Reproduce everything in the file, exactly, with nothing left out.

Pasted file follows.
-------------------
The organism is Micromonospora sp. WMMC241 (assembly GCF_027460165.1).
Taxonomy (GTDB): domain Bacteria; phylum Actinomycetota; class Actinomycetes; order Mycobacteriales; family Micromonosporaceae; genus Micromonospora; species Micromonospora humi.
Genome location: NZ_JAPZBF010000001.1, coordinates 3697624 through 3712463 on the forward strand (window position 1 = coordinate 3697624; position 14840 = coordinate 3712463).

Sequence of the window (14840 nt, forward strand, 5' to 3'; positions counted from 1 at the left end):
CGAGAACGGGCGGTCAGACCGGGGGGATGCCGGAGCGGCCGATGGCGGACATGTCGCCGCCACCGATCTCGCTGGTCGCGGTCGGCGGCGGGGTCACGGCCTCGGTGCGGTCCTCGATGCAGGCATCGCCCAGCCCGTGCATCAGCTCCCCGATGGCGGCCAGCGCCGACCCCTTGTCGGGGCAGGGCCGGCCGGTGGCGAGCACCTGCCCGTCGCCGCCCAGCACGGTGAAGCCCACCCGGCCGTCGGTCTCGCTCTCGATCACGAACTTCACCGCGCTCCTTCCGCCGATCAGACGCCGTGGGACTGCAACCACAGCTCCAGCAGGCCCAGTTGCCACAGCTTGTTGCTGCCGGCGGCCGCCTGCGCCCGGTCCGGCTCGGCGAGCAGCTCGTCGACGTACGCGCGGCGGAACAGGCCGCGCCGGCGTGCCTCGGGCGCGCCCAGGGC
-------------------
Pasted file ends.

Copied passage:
The organism is Micromonospora sp. WMMC241 (assembly GCF_027460165.1).
Taxonomy (GTDB): domain Bacteria; phylum Actinomycetota; class Actinomycetes; order Mycobacteriales; family Micromonosporaceae; genus Micromonospora; species Micromonospora humi.
Genome location: NZ_JAPZBF010000001.1, coordinates 3697624 through 3712463 on the forward strand (window position 1 = coordinate 3697624; position 14840 = coordinate 3712463).

Sequence of the window (14840 nt, forward strand, 5' to 3'; positions counted from 1 at the left end):
CGAGAACGGGCGGTCAGACCGGGGGGATGCCGGAGCGGCCGATGGCGGACATGTCGCCGCCACCGATCTCGCTGGTCGCGGTCGGCGGCGGGGTCACGGCCTCGGTGCGGTCCTCGATGCAGGCATCGCCCAGCCCGTGCATCAGCTCCCCGATGGCGGCCAGCGCCGACCCCTTGTCGGGGCAGGGCCGGCCGGTGGCGAGCACCTGCCCGTCGCCGCCCAGCACGGTGAAGCCCACCCGGCCGTCGGTCTCGCTCTCGATCACGAACTTCACCGCGCTCCTTCCGCCGATCAGACGCCGTGGGACTGCAACCACAGCTCCAGCAGGCCCAGTTGCCACAGCTTGTTGCTGCCGGCGGCCGCCTGCGCCCGGTCCGGCTCGGCGAGCAGCTCGTCGACGTACGCGCGGCGGAACAGGCCGCGCCGGCGTGCCTCGGGCGCGCCCAGGGC